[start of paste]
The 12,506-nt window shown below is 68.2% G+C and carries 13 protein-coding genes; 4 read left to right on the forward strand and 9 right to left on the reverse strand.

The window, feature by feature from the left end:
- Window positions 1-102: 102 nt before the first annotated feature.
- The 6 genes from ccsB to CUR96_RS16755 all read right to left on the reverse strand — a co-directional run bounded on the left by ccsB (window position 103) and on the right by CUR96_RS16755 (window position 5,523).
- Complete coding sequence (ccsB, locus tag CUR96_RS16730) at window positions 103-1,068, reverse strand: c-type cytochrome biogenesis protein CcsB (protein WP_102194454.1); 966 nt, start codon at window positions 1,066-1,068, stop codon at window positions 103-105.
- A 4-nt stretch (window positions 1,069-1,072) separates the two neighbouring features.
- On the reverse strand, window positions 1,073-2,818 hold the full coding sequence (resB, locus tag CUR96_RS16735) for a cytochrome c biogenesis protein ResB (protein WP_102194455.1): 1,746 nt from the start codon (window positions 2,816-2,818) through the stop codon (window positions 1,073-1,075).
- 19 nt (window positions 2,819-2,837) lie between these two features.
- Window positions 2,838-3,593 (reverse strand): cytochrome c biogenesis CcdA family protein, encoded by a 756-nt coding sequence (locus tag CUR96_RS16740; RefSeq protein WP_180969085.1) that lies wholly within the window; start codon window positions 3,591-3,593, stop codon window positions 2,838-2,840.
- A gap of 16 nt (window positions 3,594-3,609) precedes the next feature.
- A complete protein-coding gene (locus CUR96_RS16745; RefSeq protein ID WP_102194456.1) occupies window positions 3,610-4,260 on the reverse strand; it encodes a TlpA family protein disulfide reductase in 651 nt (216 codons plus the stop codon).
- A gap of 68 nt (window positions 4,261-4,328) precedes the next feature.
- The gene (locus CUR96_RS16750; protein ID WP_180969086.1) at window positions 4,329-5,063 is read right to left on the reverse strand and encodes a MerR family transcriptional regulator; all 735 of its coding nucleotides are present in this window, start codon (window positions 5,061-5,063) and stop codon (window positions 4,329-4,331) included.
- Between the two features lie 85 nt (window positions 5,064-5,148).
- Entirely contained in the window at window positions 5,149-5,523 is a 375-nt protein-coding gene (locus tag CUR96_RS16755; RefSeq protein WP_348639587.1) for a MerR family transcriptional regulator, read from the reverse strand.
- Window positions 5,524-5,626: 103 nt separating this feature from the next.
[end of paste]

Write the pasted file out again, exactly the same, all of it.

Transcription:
The 12,506-nt window shown below is 68.2% G+C and carries 13 protein-coding genes; 4 read left to right on the forward strand and 9 right to left on the reverse strand.

The window, feature by feature from the left end:
- Window positions 1-102: 102 nt before the first annotated feature.
- The 6 genes from ccsB to CUR96_RS16755 all read right to left on the reverse strand — a co-directional run bounded on the left by ccsB (window position 103) and on the right by CUR96_RS16755 (window position 5,523).
- Complete coding sequence (ccsB, locus tag CUR96_RS16730) at window positions 103-1,068, reverse strand: c-type cytochrome biogenesis protein CcsB (protein WP_102194454.1); 966 nt, start codon at window positions 1,066-1,068, stop codon at window positions 103-105.
- A 4-nt stretch (window positions 1,069-1,072) separates the two neighbouring features.
- On the reverse strand, window positions 1,073-2,818 hold the full coding sequence (resB, locus tag CUR96_RS16735) for a cytochrome c biogenesis protein ResB (protein WP_102194455.1): 1,746 nt from the start codon (window positions 2,816-2,818) through the stop codon (window positions 1,073-1,075).
- 19 nt (window positions 2,819-2,837) lie between these two features.
- Window positions 2,838-3,593 (reverse strand): cytochrome c biogenesis CcdA family protein, encoded by a 756-nt coding sequence (locus tag CUR96_RS16740; RefSeq protein WP_180969085.1) that lies wholly within the window; start codon window positions 3,591-3,593, stop codon window positions 2,838-2,840.
- A gap of 16 nt (window positions 3,594-3,609) precedes the next feature.
- A complete protein-coding gene (locus CUR96_RS16745; RefSeq protein ID WP_102194456.1) occupies window positions 3,610-4,260 on the reverse strand; it encodes a TlpA family protein disulfide reductase in 651 nt (216 codons plus the stop codon).
- A gap of 68 nt (window positions 4,261-4,328) precedes the next feature.
- The gene (locus CUR96_RS16750; protein ID WP_180969086.1) at window positions 4,329-5,063 is read right to left on the reverse strand and encodes a MerR family transcriptional regulator; all 735 of its coding nucleotides are present in this window, start codon (window positions 5,061-5,063) and stop codon (window positions 4,329-4,331) included.
- Between the two features lie 85 nt (window positions 5,064-5,148).
- Entirely contained in the window at window positions 5,149-5,523 is a 375-nt protein-coding gene (locus tag CUR96_RS16755; RefSeq protein WP_348639587.1) for a MerR family transcriptional regulator, read from the reverse strand.
- Window positions 5,524-5,626: 103 nt separating this feature from the next.